Those who refer to such a hierarchical structure and some higher positions in this movement do not understand Hizmet; or they are making deliberate insults because, as Bediüzzaman notes, the foundation of our movement is brotherhood. This is a relationship between biological father and son, or a sheikh and his follower. This is a genuine bond of brotherhood. Those who know me will confirm that I consider my students colleagues with whom I make deliberations and have discussions.
It is alleged that you consider the headscarf issue insignificant because you refer to it as “furuat” (nonessential). What would you say about this?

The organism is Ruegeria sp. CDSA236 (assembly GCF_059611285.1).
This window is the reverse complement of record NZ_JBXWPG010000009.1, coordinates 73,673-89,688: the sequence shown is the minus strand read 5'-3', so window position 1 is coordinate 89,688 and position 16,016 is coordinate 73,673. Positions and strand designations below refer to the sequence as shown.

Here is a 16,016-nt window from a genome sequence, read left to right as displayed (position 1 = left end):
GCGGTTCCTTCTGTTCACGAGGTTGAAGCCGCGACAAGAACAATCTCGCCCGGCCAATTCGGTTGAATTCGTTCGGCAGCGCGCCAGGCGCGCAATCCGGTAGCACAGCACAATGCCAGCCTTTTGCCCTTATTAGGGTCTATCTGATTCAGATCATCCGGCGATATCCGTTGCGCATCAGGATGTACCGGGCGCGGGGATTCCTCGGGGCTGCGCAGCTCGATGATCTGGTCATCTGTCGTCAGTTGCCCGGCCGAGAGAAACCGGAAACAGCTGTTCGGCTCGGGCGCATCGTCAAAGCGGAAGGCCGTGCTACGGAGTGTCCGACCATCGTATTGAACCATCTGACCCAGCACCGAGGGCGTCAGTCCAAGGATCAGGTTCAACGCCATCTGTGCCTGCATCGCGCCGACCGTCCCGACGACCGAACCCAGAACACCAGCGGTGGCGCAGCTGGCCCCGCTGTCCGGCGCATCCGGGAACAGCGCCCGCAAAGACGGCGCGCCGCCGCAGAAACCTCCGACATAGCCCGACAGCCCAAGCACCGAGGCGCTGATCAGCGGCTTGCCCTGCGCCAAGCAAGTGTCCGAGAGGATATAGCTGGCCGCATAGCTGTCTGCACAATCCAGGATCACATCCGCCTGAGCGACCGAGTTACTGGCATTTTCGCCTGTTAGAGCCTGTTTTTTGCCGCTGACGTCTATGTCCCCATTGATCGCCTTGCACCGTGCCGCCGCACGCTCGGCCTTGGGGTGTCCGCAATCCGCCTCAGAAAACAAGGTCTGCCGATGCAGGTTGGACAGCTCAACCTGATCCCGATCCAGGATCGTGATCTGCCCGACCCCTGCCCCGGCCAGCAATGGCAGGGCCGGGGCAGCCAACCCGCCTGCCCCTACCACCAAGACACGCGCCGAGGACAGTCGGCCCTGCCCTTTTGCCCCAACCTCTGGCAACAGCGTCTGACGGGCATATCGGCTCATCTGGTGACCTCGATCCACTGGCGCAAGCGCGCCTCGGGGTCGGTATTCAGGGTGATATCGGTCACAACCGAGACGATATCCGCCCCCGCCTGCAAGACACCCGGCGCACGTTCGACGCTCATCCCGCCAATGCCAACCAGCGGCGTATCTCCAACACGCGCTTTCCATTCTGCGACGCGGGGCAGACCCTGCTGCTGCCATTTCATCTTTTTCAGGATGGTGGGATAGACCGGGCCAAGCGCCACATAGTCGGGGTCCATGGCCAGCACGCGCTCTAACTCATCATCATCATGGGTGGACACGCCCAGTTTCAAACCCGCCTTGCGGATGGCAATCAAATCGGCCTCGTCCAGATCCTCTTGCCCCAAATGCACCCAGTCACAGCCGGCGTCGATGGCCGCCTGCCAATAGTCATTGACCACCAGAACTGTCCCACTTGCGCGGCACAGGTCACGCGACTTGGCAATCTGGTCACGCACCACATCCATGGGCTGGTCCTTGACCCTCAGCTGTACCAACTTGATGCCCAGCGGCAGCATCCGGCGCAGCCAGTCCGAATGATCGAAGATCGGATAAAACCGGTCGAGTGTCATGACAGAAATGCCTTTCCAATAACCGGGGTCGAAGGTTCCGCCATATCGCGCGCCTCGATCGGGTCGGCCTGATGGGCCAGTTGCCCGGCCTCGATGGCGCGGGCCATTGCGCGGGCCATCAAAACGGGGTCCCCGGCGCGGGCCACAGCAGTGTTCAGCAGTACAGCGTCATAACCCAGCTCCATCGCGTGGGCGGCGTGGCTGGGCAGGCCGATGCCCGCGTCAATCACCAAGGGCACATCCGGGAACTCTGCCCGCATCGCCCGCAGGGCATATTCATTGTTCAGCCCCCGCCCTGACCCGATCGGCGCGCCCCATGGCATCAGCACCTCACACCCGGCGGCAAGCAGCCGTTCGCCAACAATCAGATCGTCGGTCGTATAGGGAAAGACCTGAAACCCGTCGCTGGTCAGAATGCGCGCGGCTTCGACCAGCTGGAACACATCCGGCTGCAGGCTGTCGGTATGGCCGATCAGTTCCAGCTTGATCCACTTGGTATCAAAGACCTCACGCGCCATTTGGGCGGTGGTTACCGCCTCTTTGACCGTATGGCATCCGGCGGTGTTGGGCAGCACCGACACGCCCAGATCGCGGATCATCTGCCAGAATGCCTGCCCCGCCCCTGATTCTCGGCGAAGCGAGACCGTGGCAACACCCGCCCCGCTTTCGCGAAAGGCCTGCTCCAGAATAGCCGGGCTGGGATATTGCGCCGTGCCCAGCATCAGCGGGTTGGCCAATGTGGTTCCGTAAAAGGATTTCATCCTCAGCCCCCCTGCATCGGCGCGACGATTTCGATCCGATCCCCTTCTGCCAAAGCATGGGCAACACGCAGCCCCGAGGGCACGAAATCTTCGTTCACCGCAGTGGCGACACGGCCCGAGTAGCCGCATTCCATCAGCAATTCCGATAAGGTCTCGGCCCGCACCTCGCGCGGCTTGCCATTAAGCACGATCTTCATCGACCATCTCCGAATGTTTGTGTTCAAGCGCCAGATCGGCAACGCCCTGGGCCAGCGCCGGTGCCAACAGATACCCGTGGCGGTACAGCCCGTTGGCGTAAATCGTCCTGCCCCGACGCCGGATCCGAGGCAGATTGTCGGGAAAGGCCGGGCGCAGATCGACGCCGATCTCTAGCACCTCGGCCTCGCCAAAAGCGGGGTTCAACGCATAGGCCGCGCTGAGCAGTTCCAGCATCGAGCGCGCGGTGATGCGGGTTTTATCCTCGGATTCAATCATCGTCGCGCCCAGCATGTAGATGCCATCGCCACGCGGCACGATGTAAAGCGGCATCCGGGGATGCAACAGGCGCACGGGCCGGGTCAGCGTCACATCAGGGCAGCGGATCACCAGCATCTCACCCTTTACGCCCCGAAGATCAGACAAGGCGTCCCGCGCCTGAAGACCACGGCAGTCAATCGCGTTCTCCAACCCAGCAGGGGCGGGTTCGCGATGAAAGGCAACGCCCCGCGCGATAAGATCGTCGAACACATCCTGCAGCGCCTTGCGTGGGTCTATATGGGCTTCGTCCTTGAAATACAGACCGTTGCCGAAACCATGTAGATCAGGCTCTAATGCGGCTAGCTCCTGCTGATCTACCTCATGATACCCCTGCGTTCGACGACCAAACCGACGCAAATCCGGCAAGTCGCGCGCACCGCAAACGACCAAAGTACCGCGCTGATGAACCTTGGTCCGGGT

The obligations regarding faith and acts in Islam are divided into two groups: “usul” (essentials) and “furu” (nonessentials). Those regarding faith and belief are called usul and those regarding acts and prayers furu. Compared to the usul, nonessentials are considered of secondary importance. For this reason, the headscarf is of secondary importance because it is considered part of furuat under Islam. It should be recalled that considering the headscarf part of furuat is a general approach held by Islamic scholars. Some journalists may not be able to discern this detail in their reports and interviews. But the clerics and Islamic scholars should know this matter better, because a person cannot be regarded a scholar if he fails to make a distinction between usul and furu. This is not an advanced matter. From the perspective of classical Islamic teaching, it is basic information for beginners. I do not think that those who exploit this matter and raise this discussion on whether headscarf is part of furuat in Islam are unaware of its meaning in Islamic literature. This campaign has always been raised deliberately. Moreover, I made specific reference to furuat; but the papers published this as teferruat (details). This implies that the headscarf issue is insignificant.